Monday, January 26, 2009

In PA, Bingo's Gamblin', Poker Ain't

Gambling by seniors is a concern, not only in Pennsylvania, but nationwide, because involvement in games of chance can become additive, and the financial consequences can become dire.

Bingo is a game of chance, seniors know. But seniors who play poker in PA can be relieved: Playin' Texas Hold 'em ain't gambling.

The Senior Journal noted on November 12, 2008, in a brief posting online that "Senior Gambling [is] Getting Attention":

Gambling addiction is a significant problem in the United States impacting adults of all ages and their families.

Older adults are, perhaps, more vulnerable than other age groups given their greater dependence on fixed incomes and more limited ability to recover to secure debt or recover from gambling losses.
* * *

The traditional game of chance for seniors is bingo, a pastime that serves as a recreational event in many communities.

The growth of riverboat and Indian casinos, state and national lotteries, and Internet access to off-shore sports and parlor betting, has dramatically increased access for all adults including seniors. * * *

An Associated Press article, dated April 2, 2001, entitled "Wagering: boon or blight of retirement?" reposted by Today's Senior Network, is representative of reports noting that "[a]s the number of older gamblers surges, experts worry that seniors are more vulnerable to financial ruin." See also: "Are seniors gambling away their retirement?" by Liz Weston, posted on MSN-Money, who noted that "[c]asinos, slot machines and poker parlors on seemingly every corner present high-rolling seniors a growing opportunity to lose their nest eggs."

I noted the debate in Pennsylvania in a prior posting, "Gambling, "Gray Lives" & Grief" (11/02/06); and that debate continued as licensed casinos began operation in the Commonwealth statewide.

On January 15, 2009, The Philadelphia Inquirer published a commentary by Daniel R. Reynolds, entitled "Gaming law has been a bust." He asserted that, "[a]s Pa. officials tout a rise in revenue, they overlook the cost, and an unfair tax system."
This year will mark the fifth anniversary of Pennsylvania's gaming law, originally conceived as a way of protecting the state's horse-racing industry. Neighboring states such as Delaware and West Virginia had instituted slot-machine gaming to boost purses at their racetracks.

But the bill's initial intent got hijacked at some point. Signed by Gov. Rendell in July 2004, the bill was sold not as horse-racing protectionism, but as a tax-relief vehicle. Revenue from gaming, it was said, could be used to trim property taxes.

Written by the office of now-indicted former State Sen. Vincent Fumo, the bill expanded gaming way beyond the imagination of the framers of the horse-racing protection bill, who merely envisioned slot machines at the state's four racetracks. As it turns out, when slots casinos become operational in Philadelphia and Pittsburgh, Pennsylvania will have 61,000 slot machines - more than any other state except Nevada.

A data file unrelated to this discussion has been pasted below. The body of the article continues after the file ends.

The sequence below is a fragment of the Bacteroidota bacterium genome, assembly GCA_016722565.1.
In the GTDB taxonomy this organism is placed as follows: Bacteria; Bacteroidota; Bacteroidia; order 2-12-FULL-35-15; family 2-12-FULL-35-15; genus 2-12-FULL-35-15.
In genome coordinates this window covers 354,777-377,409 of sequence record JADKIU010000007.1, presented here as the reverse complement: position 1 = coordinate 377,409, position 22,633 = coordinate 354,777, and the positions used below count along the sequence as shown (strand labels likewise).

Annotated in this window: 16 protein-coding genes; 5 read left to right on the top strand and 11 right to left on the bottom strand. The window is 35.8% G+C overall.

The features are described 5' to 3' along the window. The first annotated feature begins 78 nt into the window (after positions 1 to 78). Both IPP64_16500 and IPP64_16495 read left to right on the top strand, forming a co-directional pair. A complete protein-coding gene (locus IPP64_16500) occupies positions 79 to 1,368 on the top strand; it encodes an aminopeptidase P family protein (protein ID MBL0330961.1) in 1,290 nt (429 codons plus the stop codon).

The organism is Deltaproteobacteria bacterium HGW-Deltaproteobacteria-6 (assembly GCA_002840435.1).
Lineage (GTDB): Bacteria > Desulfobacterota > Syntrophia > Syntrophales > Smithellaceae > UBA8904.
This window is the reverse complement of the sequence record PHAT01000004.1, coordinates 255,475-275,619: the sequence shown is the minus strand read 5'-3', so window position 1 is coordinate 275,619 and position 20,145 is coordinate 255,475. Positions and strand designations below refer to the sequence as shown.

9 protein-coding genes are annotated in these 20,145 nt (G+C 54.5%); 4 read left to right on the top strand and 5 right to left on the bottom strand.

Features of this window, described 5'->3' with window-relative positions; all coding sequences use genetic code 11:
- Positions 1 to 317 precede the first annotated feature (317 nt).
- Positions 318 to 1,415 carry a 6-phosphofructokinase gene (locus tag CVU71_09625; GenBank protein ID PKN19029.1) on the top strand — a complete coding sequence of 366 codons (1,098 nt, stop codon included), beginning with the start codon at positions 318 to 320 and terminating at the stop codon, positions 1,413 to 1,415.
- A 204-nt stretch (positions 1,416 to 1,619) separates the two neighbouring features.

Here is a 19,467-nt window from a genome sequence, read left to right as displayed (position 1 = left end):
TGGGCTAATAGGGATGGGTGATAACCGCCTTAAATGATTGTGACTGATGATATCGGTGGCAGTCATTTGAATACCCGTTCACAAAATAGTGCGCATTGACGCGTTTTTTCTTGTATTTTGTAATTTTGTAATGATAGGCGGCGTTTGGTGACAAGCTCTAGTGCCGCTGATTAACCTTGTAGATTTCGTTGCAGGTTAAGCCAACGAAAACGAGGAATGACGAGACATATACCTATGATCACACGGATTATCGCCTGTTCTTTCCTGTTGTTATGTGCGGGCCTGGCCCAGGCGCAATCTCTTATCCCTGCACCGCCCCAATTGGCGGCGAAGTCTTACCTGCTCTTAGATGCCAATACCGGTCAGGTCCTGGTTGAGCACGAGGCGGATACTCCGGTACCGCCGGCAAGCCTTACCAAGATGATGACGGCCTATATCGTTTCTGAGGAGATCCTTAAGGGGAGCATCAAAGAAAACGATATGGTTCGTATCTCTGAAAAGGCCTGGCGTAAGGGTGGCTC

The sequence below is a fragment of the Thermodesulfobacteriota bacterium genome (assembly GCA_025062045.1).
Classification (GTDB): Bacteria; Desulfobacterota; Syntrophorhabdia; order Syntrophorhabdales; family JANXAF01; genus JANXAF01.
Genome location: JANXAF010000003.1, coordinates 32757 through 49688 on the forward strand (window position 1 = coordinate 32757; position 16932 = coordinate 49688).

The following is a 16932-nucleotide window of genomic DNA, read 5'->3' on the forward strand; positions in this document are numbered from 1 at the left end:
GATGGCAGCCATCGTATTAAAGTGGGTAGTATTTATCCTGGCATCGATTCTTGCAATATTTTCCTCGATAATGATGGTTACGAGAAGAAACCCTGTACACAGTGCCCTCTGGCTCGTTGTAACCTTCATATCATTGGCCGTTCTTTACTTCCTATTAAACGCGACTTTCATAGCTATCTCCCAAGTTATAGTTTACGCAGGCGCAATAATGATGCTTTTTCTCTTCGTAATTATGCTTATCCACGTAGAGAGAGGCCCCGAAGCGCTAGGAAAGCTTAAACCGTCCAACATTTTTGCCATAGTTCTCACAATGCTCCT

State officials say they are cutting taxes with gaming revenue. In fact, they are subjecting Pennsylvanians to higher taxes.

The government says nearly $1 billion in gaming revenue has been made available to trim property taxes, but it isn't fluttering down from heaven or being printed by the Federal Reserve. It's coming out of the pockets of Pennsylvanians who are walking into casinos, putting it into slot machines, and not getting it back.

Expanding gaming in Pennsylvania is simply an additional de facto tax -- on top of the state lottery implemented many years ago. * * *

In response, some organizations have addressed "compulsive gambling" by education of consumers and training of professionals.

For example, the
Council on Compulsive Gambling of Pennsylvania is a nonprofit organization affiliated with the National Council on Problem Gambling.
Its purpose is to educate and disseminate information on compulsive gambling and to facilitate referrals.

The Pennsylvania Council provides speakers, workshops, seminars, and information on this public health problem to business, industry and labor groups, schools and colleges, health care and treatment facilities, and to community and religious organizations.
In 2008, CCGP held a 2008 Statewide Conference on Problem Gambling. Its website lists weekly Gamblers Anonymous local meetings at statewide locations. Its next training sessions, "Advanced Gambling Treatment Seminars - Level II," will be offered this month and beyond by that organization "Courtesy Of The Sands Casino Resort Bethlehem." [Links added.]